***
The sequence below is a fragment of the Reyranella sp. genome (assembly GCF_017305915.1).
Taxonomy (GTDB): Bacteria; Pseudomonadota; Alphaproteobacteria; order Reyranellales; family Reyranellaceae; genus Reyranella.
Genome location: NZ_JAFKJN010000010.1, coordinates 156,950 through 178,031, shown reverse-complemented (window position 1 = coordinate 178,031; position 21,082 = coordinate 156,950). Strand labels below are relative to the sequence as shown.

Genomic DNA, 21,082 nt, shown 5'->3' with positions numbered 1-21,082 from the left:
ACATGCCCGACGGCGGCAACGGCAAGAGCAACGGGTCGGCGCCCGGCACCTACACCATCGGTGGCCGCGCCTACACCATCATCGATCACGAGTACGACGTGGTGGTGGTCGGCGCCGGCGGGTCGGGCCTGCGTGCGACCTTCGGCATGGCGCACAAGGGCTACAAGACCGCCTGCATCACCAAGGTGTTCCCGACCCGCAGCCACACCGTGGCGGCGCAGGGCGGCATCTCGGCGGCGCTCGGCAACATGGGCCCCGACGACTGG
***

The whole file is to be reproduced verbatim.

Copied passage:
The sequence below is a fragment of the Reyranella sp. genome (assembly GCF_017305915.1).
Taxonomy (GTDB): Bacteria; Pseudomonadota; Alphaproteobacteria; order Reyranellales; family Reyranellaceae; genus Reyranella.
Genome location: NZ_JAFKJN010000010.1, coordinates 156,950 through 178,031, shown reverse-complemented (window position 1 = coordinate 178,031; position 21,082 = coordinate 156,950). Strand labels below are relative to the sequence as shown.

Genomic DNA, 21,082 nt, shown 5'->3' with positions numbered 1-21,082 from the left:
ACATGCCCGACGGCGGCAACGGCAAGAGCAACGGGTCGGCGCCCGGCACCTACACCATCGGTGGCCGCGCCTACACCATCATCGATCACGAGTACGACGTGGTGGTGGTCGGCGCCGGCGGGTCGGGCCTGCGTGCGACCTTCGGCATGGCGCACAAGGGCTACAAGACCGCCTGCATCACCAAGGTGTTCCCGACCCGCAGCCACACCGTGGCGGCGCAGGGCGGCATCTCGGCGGCGCTCGGCAACATGGGCCCCGACGACTGG